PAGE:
Writing for TV is nothing like you (probably) thought
Leaving aside one-in-a-million star showrunners like Shonda Rhimes and Ryan Murphy, it might seem that even the average TV writer is living the dream, getting paid to create stories watched by millions of people, in a star-studded industry that earns billions of dollars annually.
It might even look that way on paper, with the lowest-paid TV writers in the union earning at least $4,154 per week of work.
But TV writing is competitive and brutally unpredictable, with seasons shrinking and shows often canceled on short notice. Many writers say their paychecks get stretched very thin between lean times.
“Before I got this job as showrunner’s assistant … I had gone through a period of unemployment for three or four months, and I was feeling very demoralized,” said Lindsay Grossman, who was on set for the “Motherland” reboot. “I’ve been trying at this for a long time and for it to be that difficult to find a job 10 years in, it’s a hard pill to swallow.”
Back when network television reigned supreme, a typical 22-episode season of, say, “Seinfeld,” could employ a writer for 40 weeks or more. But in the streaming era, many seasons have shrunk to 12, eight or even fewer episodes. According to the WGA, a typical writing job for a streaming service lasts about 14 weeks. That means fewer weeks of pay.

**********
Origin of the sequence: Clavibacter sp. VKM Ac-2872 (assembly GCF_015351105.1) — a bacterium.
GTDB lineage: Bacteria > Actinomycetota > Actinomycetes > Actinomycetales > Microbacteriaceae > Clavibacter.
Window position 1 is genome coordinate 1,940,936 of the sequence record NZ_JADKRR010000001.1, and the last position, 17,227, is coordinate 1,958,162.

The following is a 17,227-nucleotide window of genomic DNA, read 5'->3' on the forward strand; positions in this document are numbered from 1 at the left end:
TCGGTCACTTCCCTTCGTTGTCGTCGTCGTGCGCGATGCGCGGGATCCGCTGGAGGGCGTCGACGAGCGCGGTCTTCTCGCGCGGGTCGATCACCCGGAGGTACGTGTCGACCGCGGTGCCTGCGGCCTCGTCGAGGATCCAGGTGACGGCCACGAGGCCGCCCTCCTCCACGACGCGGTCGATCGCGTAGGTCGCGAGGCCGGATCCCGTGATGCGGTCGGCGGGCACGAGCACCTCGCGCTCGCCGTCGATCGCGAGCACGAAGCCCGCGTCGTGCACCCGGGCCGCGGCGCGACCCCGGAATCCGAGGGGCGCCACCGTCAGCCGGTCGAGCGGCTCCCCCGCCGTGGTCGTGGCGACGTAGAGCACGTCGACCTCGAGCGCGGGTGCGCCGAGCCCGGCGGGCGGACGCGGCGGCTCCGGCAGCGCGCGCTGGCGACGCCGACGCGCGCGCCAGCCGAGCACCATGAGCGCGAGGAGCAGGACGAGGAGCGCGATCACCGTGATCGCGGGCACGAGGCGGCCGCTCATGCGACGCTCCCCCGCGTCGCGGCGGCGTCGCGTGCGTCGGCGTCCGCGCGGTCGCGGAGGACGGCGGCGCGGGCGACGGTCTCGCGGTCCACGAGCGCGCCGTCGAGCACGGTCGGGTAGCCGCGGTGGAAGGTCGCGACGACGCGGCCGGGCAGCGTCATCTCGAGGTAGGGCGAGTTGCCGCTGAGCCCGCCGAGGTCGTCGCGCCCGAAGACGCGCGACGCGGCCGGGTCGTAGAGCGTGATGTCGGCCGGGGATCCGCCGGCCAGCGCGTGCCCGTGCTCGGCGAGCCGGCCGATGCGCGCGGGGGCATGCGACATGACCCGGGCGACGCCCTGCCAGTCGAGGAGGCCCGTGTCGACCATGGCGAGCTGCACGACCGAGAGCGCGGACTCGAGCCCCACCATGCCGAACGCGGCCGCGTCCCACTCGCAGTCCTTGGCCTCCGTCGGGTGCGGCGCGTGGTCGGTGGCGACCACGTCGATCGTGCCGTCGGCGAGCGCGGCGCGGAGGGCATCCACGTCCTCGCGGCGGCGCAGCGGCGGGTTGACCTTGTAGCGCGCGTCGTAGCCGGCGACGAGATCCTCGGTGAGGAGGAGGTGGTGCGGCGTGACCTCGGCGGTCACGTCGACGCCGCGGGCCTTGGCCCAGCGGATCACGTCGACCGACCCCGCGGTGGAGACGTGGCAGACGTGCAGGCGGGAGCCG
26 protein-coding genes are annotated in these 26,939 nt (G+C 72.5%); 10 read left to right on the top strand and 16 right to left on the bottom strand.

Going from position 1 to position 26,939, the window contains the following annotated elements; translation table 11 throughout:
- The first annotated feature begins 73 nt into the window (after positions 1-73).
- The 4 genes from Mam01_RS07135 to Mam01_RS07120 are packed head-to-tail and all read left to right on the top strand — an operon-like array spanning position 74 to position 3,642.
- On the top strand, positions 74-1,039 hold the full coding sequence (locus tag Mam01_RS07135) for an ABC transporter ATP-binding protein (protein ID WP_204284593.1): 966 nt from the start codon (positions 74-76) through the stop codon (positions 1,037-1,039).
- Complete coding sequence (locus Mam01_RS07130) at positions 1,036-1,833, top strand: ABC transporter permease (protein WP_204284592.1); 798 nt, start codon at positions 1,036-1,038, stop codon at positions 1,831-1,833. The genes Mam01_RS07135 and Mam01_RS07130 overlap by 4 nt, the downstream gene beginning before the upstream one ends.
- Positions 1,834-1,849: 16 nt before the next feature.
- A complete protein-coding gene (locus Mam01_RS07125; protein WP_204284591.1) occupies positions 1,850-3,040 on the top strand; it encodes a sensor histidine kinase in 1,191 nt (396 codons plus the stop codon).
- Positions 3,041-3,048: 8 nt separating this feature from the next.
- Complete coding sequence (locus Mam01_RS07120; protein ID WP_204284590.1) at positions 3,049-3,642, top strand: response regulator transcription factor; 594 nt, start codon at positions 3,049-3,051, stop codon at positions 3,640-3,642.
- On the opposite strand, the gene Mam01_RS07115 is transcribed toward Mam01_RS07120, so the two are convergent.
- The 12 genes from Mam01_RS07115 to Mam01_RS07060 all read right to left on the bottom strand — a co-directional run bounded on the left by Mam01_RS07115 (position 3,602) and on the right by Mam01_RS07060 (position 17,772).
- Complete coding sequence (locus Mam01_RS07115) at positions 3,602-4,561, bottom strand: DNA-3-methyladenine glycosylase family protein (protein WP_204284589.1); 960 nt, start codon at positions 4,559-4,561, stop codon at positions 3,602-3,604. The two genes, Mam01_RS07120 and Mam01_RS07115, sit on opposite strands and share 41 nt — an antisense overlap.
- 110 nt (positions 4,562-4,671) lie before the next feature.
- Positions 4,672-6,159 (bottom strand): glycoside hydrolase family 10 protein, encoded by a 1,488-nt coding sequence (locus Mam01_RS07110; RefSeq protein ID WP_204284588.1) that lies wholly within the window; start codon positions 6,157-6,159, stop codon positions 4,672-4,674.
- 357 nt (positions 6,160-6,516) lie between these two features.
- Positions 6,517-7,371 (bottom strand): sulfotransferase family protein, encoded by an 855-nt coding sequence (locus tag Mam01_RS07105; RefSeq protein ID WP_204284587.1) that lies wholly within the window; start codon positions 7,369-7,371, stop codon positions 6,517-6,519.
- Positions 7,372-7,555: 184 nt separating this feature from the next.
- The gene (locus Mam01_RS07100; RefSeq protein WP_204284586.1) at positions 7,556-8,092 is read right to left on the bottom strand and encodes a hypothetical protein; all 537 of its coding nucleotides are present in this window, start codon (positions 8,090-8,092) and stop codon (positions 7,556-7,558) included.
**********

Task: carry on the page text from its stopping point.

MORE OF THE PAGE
But in an era of complex plot arcs and high production quality, writers say it takes roughly the same amount of work to shoot shorter TV shows as their longer predecessors, leaving a handful of writers with a more grueling workload.
“I just worked seven days a week, 13 to 14 hour days, for three months to make an eight-episode order,” said Danielle Sanchez-Witzel, a showrunner who’s worked on network shows such as “New Girl,” “My Name is Earl” and “The Carmichael Show,” and is also on the WGA committee negotiating with studios for a new union contract. “Me and one other writer worked those hours. It’s exhausting. It’s unsustainable.”
Writers can try to work on multiple shows in a year to balance out the shorter gigs, but many complain that studios are hesitant to hire someone with overlapping commitments, while some simply forbid moonlighting within Hollywood.
There’s also the matter of shrinking residuals — the percentage of profits some writers get each time their show is re-aired or licensed. The exact formulas for these are complex, but the WGA says that generally, the residuals from streaming platforms are far lower than those from network TV.
Ultimately, many writers are forced to work jobs outside the industry to make ends meet, or let their careers stagnate by repeatedly accepting jobs at the same pay rate.